Project description:BACKGROUND: The molecular events associated with regulation of milk fat synthesis in the bovine mammary gland remain largely unknown. Our objective was to study mammary tissue mRNA expression via quantitative PCR of 45 genes associated with lipid synthesis (triacylglycerol and phospholipids) and secretion from the late pre-partum/non-lactating period through the end of subsequent lactation. mRNA expression was coupled with milk fatty acid (FA) composition and calculated indexes of FA desaturation and de novo synthesis by the mammary gland. RESULTS: Marked up-regulation and/or % relative mRNA abundance during lactation were observed for genes associated with mammary FA uptake from blood (LPL, CD36), intracellular FA trafficking (FABP3), long-chain (ACSL1) and short-chain (ACSS2) intracellular FA activation, de novo FA synthesis (ACACA, FASN), desaturation (SCD, FADS1), triacylglycerol synthesis (AGPAT6, GPAM, LPIN1), lipid droplet formation (BTN1A1, XDH), ketone body utilization (BDH1), and transcription regulation (INSIG1, PPARG, PPARGC1A). Change in SREBF1 mRNA expression during lactation, thought to be central for milk fat synthesis regulation, was < or =2-fold in magnitude, while expression of INSIG1, which negatively regulates SREBP activation, was >12-fold and had a parallel pattern of expression to PPARGC1A. Genes involved in phospholipid synthesis had moderate up-regulation in expression and % relative mRNA abundance. The mRNA abundance and up-regulation in expression of ABCG2 during lactation was markedly high, suggesting a biological role of this gene in milk synthesis/secretion. Weak correlations were observed between both milk FA composition and desaturase indexes (i.e., apparent SCD activity) with mRNA expression pattern of genes measured. CONCLUSION: A network of genes participates in coordinating milk fat synthesis and secretion. Results challenge the proposal that SREBF1 is central for milk fat synthesis regulation and highlight a pivotal role for a concerted action among PPARG, PPARGC1A, and INSIG1. Expression of SCD, the most abundant gene measured, appears to be key during milk fat synthesis. The lack of correlation between gene expression and calculated desaturase indexes does not support their use to infer mRNA expression or enzyme activity (e.g., SCD). Longitudinal mRNA expression allowed development of transcriptional regulation networks and an updated model of milk fat synthesis regulation.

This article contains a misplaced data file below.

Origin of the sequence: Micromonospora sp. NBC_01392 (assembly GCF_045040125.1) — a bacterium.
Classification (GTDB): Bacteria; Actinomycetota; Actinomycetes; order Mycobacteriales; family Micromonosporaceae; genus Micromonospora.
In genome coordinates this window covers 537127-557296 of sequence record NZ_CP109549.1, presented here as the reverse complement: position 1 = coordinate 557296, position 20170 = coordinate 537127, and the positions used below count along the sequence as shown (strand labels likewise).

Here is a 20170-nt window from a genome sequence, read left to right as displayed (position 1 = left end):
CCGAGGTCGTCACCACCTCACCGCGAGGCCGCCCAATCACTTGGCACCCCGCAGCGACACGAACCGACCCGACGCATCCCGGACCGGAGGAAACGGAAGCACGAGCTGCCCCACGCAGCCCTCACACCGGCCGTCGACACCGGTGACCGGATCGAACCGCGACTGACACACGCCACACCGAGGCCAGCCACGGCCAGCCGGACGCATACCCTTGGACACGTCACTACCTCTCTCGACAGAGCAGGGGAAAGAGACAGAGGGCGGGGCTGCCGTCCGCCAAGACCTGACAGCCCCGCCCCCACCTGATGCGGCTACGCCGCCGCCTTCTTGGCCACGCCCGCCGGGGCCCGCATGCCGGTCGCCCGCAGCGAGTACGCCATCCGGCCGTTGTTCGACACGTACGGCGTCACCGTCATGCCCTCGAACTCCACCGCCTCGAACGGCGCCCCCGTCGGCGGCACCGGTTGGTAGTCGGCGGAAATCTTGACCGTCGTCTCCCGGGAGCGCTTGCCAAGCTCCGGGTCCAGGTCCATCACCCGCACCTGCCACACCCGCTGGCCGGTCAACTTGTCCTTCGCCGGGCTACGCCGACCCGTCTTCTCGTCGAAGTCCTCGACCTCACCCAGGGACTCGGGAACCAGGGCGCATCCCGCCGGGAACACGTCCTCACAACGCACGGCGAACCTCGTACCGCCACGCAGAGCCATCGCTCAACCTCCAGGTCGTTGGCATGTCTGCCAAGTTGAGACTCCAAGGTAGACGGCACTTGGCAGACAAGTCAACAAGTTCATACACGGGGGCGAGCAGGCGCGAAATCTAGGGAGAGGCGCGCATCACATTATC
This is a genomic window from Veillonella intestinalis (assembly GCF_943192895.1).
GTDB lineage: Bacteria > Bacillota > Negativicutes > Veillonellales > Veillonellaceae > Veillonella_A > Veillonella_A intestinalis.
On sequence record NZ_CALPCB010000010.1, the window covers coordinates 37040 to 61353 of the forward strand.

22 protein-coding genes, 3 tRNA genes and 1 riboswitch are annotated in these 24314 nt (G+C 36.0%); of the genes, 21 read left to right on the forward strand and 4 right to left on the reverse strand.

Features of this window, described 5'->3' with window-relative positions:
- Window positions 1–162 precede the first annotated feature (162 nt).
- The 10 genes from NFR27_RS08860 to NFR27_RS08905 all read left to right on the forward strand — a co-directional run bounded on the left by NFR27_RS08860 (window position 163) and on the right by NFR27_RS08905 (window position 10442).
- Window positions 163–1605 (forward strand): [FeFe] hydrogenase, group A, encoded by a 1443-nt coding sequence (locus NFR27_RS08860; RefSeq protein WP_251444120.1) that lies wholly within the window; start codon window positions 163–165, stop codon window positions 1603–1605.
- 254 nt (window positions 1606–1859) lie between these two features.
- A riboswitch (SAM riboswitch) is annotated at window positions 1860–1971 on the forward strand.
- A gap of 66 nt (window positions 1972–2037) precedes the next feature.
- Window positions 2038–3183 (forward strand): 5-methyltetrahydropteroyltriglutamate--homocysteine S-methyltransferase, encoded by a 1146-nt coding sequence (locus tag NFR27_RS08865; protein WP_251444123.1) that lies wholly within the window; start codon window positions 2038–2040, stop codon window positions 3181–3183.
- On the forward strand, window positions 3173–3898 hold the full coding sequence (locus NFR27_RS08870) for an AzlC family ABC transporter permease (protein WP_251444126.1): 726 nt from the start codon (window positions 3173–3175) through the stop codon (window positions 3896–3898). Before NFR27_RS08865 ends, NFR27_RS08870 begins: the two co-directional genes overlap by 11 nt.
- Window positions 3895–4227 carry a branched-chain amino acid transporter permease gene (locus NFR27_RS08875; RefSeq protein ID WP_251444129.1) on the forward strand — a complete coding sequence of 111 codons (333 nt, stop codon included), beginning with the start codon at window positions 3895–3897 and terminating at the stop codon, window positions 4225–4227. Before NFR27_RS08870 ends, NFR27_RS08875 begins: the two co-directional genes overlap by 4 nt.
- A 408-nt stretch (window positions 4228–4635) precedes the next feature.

Project description:Specificity protein 1 (SP1) is a ubiquitous transcription factor that plays an important role in controlling gene expression. Although important in mediating the function of various hormones, the role of SP1 in regulating milk fat formation remains unknown. To investigate the sequence and expression information, as well as its role in modulating lipid metabolism, we cloned SP1 gene from mammary gland of Xinong Saanen dairy goat. The full-length cDNA of the SP1 gene is 4376 bp including 103 bp of 5'UTR, 2358 bp of ORF (HM_236311) and 1915 bp of 3'UTR, which is predicted to encode a 786 amino acids polypeptide. Phylogenetic tree analysis showed that goat SP1 has the closest relationship with sheep, followed by bovines (bos taurus, odobenus and ceratotherium), pig, primates (pongo, gorilla, macaca and papio) and murine (rattus and mus), while the furthest relationship was with canis and otolemur. Expression was predominant in the lungs, small intestine, muscle, spleen, mammary gland and subcutaneous fat. There were no significant expression level differences between the mammary gland tissues collected at lactation and dry-off period. Overexpression of SP1 in goat mammary epithelial cells (GMECs) led to higher mRNA expression level of peroxisome proliferator-activated receptor-? (PPAR?) and lower liver X receptor ? (LXR?) mRNA level, both of which were crucial in regulating fatty acid metabolism, and correspondingly altered the expression of their downstream genes in GMECs. These results were further enhanced by the silencing of SP1. These findings suggest that SP1 may play an important role in fatty acid metabolism.